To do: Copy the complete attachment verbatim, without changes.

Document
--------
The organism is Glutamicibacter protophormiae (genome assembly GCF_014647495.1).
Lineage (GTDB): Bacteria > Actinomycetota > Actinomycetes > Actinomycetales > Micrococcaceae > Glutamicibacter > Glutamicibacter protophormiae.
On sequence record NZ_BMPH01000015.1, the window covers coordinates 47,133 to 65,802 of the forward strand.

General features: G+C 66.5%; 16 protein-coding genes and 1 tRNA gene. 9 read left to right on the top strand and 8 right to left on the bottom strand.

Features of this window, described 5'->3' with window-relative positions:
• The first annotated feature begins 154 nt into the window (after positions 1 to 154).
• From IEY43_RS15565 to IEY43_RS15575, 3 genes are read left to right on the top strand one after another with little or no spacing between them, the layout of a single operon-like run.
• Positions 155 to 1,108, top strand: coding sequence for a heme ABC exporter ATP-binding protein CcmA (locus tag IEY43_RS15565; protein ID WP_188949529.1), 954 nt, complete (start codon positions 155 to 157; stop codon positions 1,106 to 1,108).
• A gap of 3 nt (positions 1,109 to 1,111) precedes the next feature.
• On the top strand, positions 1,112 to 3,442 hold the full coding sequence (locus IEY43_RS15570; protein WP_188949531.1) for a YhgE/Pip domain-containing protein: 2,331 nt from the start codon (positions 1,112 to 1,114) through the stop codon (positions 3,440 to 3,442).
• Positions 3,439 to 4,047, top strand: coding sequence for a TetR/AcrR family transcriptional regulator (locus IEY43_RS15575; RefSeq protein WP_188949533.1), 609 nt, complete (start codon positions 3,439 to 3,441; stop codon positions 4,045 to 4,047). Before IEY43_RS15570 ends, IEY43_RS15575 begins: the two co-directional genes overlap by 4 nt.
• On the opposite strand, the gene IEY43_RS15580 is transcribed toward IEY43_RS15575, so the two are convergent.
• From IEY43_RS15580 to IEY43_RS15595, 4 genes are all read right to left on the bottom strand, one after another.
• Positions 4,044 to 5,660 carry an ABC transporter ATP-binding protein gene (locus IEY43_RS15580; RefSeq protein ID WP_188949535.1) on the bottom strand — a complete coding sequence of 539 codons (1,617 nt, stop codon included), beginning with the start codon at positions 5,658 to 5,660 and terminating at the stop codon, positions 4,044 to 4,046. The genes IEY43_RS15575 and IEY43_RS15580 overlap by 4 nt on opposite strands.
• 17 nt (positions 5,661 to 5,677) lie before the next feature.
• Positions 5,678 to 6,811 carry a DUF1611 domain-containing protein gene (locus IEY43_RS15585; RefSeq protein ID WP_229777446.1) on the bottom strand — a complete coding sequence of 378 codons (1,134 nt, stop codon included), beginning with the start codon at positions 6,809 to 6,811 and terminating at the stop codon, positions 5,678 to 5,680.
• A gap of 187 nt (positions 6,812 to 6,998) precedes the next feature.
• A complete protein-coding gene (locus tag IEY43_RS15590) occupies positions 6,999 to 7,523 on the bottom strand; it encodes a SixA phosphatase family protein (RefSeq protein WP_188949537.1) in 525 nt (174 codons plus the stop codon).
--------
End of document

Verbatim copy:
The organism is Glutamicibacter protophormiae (genome assembly GCF_014647495.1).
Lineage (GTDB): Bacteria > Actinomycetota > Actinomycetes > Actinomycetales > Micrococcaceae > Glutamicibacter > Glutamicibacter protophormiae.
On sequence record NZ_BMPH01000015.1, the window covers coordinates 47,133 to 65,802 of the forward strand.

General features: G+C 66.5%; 16 protein-coding genes and 1 tRNA gene. 9 read left to right on the top strand and 8 right to left on the bottom strand.

Features of this window, described 5'->3' with window-relative positions:
• The first annotated feature begins 154 nt into the window (after positions 1 to 154).
• From IEY43_RS15565 to IEY43_RS15575, 3 genes are read left to right on the top strand one after another with little or no spacing between them, the layout of a single operon-like run.
• Positions 155 to 1,108, top strand: coding sequence for a heme ABC exporter ATP-binding protein CcmA (locus tag IEY43_RS15565; protein ID WP_188949529.1), 954 nt, complete (start codon positions 155 to 157; stop codon positions 1,106 to 1,108).
• A gap of 3 nt (positions 1,109 to 1,111) precedes the next feature.
• On the top strand, positions 1,112 to 3,442 hold the full coding sequence (locus IEY43_RS15570; protein WP_188949531.1) for a YhgE/Pip domain-containing protein: 2,331 nt from the start codon (positions 1,112 to 1,114) through the stop codon (positions 3,440 to 3,442).
• Positions 3,439 to 4,047, top strand: coding sequence for a TetR/AcrR family transcriptional regulator (locus IEY43_RS15575; RefSeq protein WP_188949533.1), 609 nt, complete (start codon positions 3,439 to 3,441; stop codon positions 4,045 to 4,047). Before IEY43_RS15570 ends, IEY43_RS15575 begins: the two co-directional genes overlap by 4 nt.
• On the opposite strand, the gene IEY43_RS15580 is transcribed toward IEY43_RS15575, so the two are convergent.
• From IEY43_RS15580 to IEY43_RS15595, 4 genes are all read right to left on the bottom strand, one after another.
• Positions 4,044 to 5,660 carry an ABC transporter ATP-binding protein gene (locus IEY43_RS15580; RefSeq protein ID WP_188949535.1) on the bottom strand — a complete coding sequence of 539 codons (1,617 nt, stop codon included), beginning with the start codon at positions 5,658 to 5,660 and terminating at the stop codon, positions 4,044 to 4,046. The genes IEY43_RS15575 and IEY43_RS15580 overlap by 4 nt on opposite strands.
• 17 nt (positions 5,661 to 5,677) lie before the next feature.
• Positions 5,678 to 6,811 carry a DUF1611 domain-containing protein gene (locus IEY43_RS15585; RefSeq protein ID WP_229777446.1) on the bottom strand — a complete coding sequence of 378 codons (1,134 nt, stop codon included), beginning with the start codon at positions 6,809 to 6,811 and terminating at the stop codon, positions 5,678 to 5,680.
• A gap of 187 nt (positions 6,812 to 6,998) precedes the next feature.
• A complete protein-coding gene (locus tag IEY43_RS15590) occupies positions 6,999 to 7,523 on the bottom strand; it encodes a SixA phosphatase family protein (RefSeq protein WP_188949537.1) in 525 nt (174 codons plus the stop codon).